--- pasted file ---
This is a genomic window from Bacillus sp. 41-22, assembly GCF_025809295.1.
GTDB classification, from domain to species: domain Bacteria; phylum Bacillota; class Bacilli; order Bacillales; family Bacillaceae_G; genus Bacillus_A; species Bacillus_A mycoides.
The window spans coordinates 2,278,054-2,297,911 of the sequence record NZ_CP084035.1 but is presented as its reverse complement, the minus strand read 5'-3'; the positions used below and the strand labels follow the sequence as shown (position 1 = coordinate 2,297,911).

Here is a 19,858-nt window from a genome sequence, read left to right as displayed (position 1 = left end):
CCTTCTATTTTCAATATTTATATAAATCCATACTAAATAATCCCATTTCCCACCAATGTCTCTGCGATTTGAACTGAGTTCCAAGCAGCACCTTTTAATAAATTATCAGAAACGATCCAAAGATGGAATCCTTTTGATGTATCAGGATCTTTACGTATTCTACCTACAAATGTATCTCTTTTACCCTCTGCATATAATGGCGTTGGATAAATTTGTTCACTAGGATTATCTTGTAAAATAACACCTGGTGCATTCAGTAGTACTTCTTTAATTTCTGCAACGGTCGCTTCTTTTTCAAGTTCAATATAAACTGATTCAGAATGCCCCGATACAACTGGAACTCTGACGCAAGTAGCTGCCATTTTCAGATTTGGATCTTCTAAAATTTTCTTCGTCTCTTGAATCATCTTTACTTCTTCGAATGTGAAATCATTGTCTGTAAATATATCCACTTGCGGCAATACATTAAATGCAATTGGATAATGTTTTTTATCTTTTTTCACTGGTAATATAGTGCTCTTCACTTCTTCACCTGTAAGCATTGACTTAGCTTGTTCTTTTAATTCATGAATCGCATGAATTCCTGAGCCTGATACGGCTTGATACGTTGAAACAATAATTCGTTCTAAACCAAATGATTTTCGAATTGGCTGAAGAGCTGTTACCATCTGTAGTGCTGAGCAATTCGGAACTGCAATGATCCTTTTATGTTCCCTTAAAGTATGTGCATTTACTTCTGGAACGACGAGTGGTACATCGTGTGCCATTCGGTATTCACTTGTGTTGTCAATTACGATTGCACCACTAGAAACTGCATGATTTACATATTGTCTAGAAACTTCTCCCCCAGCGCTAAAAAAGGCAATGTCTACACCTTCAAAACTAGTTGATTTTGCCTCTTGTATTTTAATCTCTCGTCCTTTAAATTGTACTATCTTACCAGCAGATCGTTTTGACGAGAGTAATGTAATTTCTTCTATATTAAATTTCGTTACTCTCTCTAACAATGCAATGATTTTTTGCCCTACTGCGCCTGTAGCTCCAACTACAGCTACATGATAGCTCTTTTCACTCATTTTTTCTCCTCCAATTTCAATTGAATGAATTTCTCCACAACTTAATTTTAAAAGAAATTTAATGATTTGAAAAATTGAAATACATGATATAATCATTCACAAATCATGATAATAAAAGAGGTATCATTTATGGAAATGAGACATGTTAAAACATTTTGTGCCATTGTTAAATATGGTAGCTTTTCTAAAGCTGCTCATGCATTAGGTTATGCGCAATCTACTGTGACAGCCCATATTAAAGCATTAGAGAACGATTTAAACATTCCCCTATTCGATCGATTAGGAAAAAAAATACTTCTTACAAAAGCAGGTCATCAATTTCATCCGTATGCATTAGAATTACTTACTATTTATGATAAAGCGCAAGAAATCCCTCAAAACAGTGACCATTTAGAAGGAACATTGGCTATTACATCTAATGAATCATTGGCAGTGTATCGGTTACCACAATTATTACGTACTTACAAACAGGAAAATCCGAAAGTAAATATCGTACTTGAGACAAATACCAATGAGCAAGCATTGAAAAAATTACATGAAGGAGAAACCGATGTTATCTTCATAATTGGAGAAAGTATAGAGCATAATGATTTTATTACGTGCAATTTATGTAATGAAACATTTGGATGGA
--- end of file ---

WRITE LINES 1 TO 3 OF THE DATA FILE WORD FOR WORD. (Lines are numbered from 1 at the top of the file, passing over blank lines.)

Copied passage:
This is a genomic window from Bacillus sp. 41-22, assembly GCF_025809295.1.
GTDB classification, from domain to species: domain Bacteria; phylum Bacillota; class Bacilli; order Bacillales; family Bacillaceae_G; genus Bacillus_A; species Bacillus_A mycoides.
The window spans coordinates 2,278,054-2,297,911 of the sequence record NZ_CP084035.1 but is presented as its reverse complement, the minus strand read 5'-3'; the positions used below and the strand labels follow the sequence as shown (position 1 = coordinate 2,297,911).